Lyric Opera of Chicago to Open Rob Ashford's New Production of THE BARBER OF SEVILLE, 2/1
Lyric Opera of Chicago presents a brand-new production of Gioachino Rossini's crowning comedic glory, The Barber of Seville, conceived by the Tony Award-winning director Rob Ashford in both his Lyric and operatic debut.
Based on the first of a series of uproarious comic plays by Beaumarchais, the eponymous barber Figaro (baritone Nathan Gunn) is the ultimate fixer, running around solving everyone's problems - and boasting about it in the famous "Largo al factotum" aria, "Figaro, Figaro, Figaro!" He involves himself in a love triangle, helping Count Almaviva (tenor Alek Shrader) woo and win the beautiful Rosina (mezzo-soprano Isabel Leonard, debut) away from her old lecherous guardian Dr. Bartolo (baritone Alessandro Corbelli), who keeps her under lock and key. All hell breaks loose not once but twice - first, when Almaviva disguises himself as a drunken soldier, and then when he presents himself as a replacement for Rosina's supposedly indisposed music master, Don Basilio (bass-baritone Kyle Ketelsen). Of course, with Figaro's invaluable assistance, all eventually ends happily for Almaviva and his beloved Rosina.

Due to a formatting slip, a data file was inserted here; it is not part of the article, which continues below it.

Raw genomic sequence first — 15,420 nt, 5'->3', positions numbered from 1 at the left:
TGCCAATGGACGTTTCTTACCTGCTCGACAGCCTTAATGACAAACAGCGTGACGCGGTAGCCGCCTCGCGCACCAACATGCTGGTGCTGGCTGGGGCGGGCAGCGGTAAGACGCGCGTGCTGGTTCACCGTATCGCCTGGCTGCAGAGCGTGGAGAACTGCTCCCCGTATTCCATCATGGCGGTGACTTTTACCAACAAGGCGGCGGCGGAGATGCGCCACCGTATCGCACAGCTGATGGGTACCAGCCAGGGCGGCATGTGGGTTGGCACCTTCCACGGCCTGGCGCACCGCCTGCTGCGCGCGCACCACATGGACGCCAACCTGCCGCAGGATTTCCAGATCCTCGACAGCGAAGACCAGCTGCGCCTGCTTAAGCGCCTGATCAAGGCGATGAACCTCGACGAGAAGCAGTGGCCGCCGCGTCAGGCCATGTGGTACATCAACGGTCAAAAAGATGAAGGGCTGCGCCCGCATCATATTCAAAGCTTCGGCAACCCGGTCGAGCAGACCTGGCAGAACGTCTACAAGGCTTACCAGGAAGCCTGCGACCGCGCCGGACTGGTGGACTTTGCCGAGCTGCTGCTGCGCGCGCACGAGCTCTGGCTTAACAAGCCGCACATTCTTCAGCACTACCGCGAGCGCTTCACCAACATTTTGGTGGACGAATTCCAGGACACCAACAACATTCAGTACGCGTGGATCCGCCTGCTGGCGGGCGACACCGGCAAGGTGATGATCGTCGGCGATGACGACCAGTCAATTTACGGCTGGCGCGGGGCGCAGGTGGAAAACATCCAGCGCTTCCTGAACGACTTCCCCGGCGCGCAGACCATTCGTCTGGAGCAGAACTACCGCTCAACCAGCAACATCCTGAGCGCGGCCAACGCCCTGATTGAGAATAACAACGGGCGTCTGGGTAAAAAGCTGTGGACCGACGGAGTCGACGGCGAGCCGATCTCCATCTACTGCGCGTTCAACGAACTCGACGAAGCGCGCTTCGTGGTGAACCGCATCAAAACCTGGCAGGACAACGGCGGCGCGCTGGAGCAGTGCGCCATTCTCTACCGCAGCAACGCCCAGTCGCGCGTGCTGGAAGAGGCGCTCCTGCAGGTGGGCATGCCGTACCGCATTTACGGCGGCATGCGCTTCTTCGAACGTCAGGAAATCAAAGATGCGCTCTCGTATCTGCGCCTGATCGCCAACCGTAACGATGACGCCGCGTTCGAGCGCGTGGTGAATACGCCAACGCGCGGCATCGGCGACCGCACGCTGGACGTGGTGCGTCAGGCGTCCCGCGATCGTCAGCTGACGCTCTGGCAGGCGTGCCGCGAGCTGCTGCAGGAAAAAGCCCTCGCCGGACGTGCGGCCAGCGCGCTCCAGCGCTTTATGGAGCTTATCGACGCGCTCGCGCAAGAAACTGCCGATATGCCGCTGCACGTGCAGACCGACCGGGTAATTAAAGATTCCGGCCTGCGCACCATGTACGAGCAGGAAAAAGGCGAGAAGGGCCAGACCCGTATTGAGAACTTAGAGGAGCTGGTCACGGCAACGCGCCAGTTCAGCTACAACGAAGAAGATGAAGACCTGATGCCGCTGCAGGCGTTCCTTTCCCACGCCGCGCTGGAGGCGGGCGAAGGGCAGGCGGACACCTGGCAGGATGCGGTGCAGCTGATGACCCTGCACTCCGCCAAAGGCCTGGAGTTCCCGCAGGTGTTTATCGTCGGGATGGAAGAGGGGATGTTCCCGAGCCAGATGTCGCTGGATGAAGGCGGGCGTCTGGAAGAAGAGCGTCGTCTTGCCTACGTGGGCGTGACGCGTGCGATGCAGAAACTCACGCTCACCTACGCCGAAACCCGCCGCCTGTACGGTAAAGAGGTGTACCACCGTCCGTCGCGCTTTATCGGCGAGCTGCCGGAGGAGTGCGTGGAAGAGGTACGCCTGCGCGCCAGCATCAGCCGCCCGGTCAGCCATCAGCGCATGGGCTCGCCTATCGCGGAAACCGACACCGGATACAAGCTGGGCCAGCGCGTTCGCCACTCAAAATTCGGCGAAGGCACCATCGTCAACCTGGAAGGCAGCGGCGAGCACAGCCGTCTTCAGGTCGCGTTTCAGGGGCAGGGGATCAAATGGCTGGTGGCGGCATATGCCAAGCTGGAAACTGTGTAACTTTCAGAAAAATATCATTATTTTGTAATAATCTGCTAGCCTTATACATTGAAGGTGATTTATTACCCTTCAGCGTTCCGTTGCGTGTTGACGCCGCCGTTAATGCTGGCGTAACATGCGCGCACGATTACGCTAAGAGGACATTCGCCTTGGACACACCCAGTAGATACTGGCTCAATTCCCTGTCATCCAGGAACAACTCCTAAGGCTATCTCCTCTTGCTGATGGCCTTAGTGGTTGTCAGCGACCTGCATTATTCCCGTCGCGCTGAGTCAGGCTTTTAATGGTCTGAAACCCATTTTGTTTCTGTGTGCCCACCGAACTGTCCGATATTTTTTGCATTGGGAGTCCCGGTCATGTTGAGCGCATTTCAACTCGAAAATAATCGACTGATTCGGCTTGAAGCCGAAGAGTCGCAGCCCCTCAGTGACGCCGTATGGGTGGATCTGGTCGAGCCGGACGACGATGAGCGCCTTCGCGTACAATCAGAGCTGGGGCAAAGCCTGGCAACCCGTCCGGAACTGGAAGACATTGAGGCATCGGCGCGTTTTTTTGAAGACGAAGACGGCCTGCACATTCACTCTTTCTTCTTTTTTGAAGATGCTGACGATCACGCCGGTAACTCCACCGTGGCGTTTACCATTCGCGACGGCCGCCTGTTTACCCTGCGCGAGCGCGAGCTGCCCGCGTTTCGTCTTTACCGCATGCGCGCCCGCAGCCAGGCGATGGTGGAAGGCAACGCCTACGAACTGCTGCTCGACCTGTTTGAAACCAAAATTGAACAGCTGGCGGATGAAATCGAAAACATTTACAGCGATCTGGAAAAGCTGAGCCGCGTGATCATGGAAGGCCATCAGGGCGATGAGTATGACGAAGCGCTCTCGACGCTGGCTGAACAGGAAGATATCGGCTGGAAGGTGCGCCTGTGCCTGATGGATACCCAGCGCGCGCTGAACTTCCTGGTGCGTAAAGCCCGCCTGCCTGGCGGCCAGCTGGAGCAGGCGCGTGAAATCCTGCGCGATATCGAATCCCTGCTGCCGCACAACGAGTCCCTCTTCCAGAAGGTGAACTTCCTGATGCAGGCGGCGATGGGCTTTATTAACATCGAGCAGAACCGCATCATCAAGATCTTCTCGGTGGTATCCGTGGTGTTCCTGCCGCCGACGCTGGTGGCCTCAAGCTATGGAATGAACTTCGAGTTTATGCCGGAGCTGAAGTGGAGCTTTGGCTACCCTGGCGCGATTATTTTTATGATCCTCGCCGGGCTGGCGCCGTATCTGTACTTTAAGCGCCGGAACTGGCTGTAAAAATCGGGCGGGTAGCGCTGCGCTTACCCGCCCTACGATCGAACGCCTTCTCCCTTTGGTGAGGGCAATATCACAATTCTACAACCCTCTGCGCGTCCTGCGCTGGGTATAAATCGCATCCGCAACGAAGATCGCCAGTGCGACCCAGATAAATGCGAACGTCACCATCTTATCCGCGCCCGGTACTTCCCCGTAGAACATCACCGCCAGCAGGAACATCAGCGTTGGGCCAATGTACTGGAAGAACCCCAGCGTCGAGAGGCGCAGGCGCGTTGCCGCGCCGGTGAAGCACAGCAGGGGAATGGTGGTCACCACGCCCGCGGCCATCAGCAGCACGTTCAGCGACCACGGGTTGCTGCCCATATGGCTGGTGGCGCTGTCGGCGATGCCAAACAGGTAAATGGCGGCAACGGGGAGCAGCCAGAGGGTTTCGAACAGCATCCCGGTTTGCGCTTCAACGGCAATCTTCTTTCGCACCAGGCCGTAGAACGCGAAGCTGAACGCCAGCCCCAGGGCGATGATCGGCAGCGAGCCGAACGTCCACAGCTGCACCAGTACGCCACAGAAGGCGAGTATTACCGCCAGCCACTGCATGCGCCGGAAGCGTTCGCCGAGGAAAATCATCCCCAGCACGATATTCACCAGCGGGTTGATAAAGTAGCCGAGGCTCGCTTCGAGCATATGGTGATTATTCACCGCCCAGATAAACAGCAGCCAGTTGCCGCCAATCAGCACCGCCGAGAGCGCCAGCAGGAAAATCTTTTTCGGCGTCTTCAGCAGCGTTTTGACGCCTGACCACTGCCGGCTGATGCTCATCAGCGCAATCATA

The hilarious story is paired with Rossini's effortless and infectious melodies that make the entire score, from arias to ensembles, a delight - not to mention the world-famous overture that has become pop culture's go-to operatic shorthand everywhere from Bugs Bunny and Elmer Fudd in "The Rabbit of Seville" to Seinfeld.
Michele Mariotti conducts this new production, directed by Rob Ashford, with sets designed by Scott Pask, costumes by five-time Tony winner Catherine Zuber, and lighting design by Howard Harrison - all Lyric debuts. The chorus master is Michael Black.
"Directing a Rossini comedy is extraordinarily difficult because the production needs to remain true to its commedia dell'arte roots, while at the same time having a kind of zany, off-the-wall comic skill," notes Anthony Freud, Lyric Opera's general director. "I've seen several of Rob Ashford's productions on Broadway and elsewhere, which confirmed for me that he is exactly the right director to take on this piece."
Ashford's concept emphasizes the romantic exuberance of the opera. "It's a love story! Working with Scott Pask and Catherine Zuber, the idea was that it should be romantic. The pure passion and the unabashed primary colors of Rosina and the Count's love - or lust - for each other are what causes the comedy. People do silly things when they're in love!"